Students and science teachers at Two Harbors High School recently embarked on a project bringing their equipment to the upper edges of the Earth’s atmosphere during a week-long S.T.E.M. camp (science, technology, engineering and math).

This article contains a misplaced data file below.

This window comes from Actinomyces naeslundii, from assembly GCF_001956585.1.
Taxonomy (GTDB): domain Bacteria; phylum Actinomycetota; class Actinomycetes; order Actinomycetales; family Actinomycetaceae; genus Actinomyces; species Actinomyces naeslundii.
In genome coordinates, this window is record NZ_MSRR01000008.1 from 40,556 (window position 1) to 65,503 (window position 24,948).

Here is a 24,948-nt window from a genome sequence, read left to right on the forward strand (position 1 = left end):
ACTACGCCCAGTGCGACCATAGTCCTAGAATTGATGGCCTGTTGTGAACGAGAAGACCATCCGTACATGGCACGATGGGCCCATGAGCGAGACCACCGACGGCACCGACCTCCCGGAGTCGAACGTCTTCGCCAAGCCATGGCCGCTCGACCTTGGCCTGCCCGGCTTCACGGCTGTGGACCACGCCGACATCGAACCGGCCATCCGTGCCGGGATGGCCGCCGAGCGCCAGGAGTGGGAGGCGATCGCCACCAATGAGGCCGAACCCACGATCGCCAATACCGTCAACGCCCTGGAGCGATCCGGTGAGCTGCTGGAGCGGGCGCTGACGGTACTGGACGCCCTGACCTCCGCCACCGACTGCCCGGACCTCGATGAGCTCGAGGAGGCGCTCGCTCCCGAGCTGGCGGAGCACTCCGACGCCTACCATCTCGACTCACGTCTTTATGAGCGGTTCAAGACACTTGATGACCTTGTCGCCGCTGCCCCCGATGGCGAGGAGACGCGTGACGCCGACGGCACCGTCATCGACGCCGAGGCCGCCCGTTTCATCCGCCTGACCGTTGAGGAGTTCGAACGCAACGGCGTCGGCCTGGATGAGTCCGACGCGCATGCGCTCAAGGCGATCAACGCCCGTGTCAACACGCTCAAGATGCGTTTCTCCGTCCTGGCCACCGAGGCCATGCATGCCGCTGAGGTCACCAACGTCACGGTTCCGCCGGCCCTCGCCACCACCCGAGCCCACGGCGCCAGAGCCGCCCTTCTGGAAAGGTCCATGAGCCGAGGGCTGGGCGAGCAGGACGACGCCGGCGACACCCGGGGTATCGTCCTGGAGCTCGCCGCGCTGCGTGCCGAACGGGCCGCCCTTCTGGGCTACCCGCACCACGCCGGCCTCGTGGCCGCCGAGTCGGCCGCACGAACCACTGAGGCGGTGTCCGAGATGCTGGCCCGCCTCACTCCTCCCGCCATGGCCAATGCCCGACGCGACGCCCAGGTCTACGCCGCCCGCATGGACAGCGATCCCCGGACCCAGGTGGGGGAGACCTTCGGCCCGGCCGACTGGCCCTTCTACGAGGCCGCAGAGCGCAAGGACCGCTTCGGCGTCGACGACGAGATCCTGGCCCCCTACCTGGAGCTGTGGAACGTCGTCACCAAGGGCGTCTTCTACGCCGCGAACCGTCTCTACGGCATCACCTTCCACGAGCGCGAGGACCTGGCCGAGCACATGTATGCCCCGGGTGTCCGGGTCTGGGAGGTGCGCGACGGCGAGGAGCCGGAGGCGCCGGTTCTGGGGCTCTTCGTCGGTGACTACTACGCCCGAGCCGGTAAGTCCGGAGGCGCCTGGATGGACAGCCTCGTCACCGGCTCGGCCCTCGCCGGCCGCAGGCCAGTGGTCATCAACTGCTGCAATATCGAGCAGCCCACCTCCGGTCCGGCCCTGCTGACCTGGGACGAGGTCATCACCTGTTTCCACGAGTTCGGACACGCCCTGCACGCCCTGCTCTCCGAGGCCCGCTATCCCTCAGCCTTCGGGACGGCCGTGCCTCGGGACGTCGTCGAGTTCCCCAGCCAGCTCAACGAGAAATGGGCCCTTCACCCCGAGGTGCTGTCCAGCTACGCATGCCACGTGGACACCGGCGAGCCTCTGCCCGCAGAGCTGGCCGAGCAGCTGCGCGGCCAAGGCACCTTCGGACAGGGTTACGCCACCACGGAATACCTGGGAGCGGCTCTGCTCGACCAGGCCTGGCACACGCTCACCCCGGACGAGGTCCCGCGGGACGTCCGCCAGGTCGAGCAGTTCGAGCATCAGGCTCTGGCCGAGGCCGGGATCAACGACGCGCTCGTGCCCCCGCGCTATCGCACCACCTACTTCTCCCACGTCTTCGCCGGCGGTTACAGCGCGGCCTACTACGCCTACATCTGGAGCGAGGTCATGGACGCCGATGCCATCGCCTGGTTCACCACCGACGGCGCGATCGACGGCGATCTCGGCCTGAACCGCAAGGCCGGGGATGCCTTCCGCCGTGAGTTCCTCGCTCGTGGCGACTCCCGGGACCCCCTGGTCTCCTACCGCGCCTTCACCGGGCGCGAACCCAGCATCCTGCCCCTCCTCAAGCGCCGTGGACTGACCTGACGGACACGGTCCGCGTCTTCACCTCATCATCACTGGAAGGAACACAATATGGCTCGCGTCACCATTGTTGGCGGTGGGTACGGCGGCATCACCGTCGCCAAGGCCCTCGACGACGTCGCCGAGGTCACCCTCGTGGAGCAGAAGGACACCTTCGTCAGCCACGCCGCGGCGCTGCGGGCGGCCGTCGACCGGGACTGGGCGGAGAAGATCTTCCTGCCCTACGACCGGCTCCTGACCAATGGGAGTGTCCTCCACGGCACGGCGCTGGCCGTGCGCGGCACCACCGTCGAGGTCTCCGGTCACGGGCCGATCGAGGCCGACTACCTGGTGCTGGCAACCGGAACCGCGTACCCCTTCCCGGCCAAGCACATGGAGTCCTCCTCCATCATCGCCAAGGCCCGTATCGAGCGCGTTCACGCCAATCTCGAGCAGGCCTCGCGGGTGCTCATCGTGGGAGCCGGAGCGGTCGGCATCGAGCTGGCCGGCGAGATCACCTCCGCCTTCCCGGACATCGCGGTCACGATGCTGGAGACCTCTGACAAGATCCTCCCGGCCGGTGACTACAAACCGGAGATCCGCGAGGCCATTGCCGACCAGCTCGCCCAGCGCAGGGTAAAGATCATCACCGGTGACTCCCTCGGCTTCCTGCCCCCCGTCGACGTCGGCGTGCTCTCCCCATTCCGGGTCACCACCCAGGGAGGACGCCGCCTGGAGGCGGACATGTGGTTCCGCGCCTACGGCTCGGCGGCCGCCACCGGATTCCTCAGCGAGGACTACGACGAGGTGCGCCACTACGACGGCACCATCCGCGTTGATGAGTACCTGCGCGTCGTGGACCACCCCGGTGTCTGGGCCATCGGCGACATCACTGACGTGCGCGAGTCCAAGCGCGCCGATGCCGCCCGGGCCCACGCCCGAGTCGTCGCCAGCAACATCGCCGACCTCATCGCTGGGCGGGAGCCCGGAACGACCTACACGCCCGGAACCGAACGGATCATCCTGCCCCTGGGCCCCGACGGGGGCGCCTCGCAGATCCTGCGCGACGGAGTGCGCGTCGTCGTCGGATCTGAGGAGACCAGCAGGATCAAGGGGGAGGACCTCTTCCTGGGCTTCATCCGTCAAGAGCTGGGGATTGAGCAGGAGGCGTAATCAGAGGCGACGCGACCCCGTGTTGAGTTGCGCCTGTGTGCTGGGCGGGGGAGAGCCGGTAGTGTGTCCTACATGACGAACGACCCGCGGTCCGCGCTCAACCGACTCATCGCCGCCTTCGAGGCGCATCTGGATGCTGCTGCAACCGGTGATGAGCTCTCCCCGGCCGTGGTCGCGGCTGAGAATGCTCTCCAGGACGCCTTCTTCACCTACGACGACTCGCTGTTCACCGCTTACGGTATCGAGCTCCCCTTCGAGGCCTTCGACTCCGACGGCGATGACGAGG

The students teamed up with the National Weather Service office in Duluth and the Lake County Radio Amateurs to learn about the atmosphere, problem solve and analyze the live data packets received from the on-board sensors and track its location via GPS and APRS systems, both of which failed near the end of the flight. Recovery relied on extrapolating altitude, pressure and temperature data from the sensors to estimate a landing area. The parachute was visible in a tree a few hundred yards away from the estimate. Two Harbors science teachers involved were Penny Juenemann (biology), Mark Schlangen (physical science), and Brian Rauvola (chemistry). All students involved were heading into 8th grade.
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